Just as people have been discovering ammunition left over from World War II for years, so too will they be discovering weaponry in Iraq long after that conflict is over. To help combat that problem, Mobile Robotics and Energid Technologies previewed a new robotics development platform at the RoboDevelopment Conference last month. Code-named Dactyl, it’s designed to aid developers creating robots for both mundane household tasks and for dangerous activities in hazardous zones.
The platform, which integrates sophisticated software and an autonomous base, combines Mobile Robotics’ PatrolBot and MobileEyes robot control interface with Energid Technologies’ Actin arm and camera control software. “Mobile manipulation is one of the holy grails of robotics,” said Neil Tardella, COO of Cambridge, Mass.-based Energid. “You can use an integrated base and arm where motion needs to be coordinated, such as for IED [improvised explosive device] discovery and removal.”
Currently, Tardella said, remote engineers need to move the base and then the arm. If the arm doesn’t reach the target, they have to move first the base and then the arm again, moving from one control system to the other. “With Dactyl, when you move the arm where you want, the base follows” using Mobile Robotics autonomous motion software.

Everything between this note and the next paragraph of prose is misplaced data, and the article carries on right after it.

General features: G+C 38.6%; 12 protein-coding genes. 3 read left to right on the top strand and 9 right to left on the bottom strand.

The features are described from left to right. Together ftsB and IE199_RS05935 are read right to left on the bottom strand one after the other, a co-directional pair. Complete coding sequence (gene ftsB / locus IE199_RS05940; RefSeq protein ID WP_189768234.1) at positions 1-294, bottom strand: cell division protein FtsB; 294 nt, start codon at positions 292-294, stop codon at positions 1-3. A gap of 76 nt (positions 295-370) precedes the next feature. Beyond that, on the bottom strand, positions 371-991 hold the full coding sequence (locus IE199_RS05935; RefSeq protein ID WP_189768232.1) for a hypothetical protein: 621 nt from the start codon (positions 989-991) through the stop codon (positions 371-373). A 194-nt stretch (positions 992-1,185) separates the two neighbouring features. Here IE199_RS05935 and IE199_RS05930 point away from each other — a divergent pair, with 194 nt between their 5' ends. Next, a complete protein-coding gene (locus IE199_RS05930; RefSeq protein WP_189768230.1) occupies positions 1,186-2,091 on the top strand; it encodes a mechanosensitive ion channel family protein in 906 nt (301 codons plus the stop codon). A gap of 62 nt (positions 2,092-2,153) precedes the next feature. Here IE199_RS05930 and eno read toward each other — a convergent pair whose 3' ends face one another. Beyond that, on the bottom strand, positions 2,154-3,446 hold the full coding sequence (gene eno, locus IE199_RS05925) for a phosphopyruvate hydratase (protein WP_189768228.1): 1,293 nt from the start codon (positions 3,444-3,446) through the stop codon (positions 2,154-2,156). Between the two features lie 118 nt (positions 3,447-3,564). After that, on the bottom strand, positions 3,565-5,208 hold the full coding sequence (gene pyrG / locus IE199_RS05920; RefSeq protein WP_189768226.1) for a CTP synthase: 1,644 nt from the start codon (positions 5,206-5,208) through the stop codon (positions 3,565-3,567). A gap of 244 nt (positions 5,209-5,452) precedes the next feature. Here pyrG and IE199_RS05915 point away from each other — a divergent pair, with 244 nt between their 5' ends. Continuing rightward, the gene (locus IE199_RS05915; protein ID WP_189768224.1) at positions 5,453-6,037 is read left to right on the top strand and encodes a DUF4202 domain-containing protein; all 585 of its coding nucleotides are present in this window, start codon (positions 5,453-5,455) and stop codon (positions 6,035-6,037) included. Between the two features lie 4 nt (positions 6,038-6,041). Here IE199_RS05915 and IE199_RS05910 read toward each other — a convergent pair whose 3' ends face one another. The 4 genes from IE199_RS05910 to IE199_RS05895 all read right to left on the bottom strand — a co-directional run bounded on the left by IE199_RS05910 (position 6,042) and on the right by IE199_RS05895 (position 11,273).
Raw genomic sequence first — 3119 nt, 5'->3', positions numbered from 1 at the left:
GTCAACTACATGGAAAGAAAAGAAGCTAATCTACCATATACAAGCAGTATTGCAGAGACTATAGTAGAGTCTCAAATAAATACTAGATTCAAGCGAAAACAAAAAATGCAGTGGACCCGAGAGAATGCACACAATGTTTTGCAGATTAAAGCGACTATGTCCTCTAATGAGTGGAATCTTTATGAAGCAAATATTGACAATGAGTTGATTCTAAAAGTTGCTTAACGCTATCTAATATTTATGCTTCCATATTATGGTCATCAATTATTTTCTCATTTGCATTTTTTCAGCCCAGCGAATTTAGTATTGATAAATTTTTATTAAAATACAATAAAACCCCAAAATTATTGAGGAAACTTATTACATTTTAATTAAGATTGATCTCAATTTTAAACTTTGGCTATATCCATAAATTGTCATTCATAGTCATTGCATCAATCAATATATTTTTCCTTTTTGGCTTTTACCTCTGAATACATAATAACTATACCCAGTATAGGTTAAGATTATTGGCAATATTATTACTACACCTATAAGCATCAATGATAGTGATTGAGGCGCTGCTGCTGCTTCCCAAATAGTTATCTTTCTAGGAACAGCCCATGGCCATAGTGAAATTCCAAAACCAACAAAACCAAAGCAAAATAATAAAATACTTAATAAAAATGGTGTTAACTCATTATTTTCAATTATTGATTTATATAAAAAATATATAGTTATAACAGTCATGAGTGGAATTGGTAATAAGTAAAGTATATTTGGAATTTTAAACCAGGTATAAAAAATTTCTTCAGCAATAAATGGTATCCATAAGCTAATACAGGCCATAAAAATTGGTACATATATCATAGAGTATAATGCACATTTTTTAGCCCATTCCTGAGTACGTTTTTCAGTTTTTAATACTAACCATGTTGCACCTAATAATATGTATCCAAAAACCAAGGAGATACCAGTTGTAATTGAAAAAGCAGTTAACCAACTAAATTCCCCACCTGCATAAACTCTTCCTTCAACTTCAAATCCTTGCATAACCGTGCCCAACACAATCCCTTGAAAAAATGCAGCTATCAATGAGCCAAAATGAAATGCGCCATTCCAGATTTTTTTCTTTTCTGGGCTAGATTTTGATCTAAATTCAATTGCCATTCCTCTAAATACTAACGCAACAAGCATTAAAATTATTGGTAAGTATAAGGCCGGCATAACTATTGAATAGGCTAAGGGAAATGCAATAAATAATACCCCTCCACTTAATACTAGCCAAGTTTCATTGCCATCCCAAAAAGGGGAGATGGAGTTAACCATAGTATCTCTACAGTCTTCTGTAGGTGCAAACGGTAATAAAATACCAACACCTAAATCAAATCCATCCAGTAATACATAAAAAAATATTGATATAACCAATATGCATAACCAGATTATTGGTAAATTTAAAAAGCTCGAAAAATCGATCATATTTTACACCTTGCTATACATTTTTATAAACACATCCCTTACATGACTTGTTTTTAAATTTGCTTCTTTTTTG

The system has applicability in a multitude of security applications, added Jeanne Dietsch, CEO of Amherst, N.H.-based Mobile Robotics, including biohazard scenarios, isolated locations, and even secret locations. “There are situations where having a mobile robot with machine vision helps you,” said Dietsch. “You have a remote site where it’s expensive to send a person. If you have an overseas corporate office, you may not want a local security firm dealing with a problem.”
But Dactyl is also capable of more mundane uses, such as helping the homebound handicapped. To use Dactyl in this scenario, a person drives the robot once around the house or space to teach it where it will work. The robot then downloads its map of the space onto the person's PC. The person can add regular pick-up and drop-off points to the map, if desired, or just click anywhere in it with MobileRobots' MobileEyes software. The robot drives autonomously to that point and sends back a notice to the PC that it's ready to pick something up. Then the Actin arm interface takes over and lets a person simply pull the tip of the arm in simulation onscreen. The real arm and robot platform, using a combination of the two companies’ software, move into position as a single device, avoiding obstacles as they do so.
The Dactyl system — which may be re-named instead of its code name used — will be available in early 2009.
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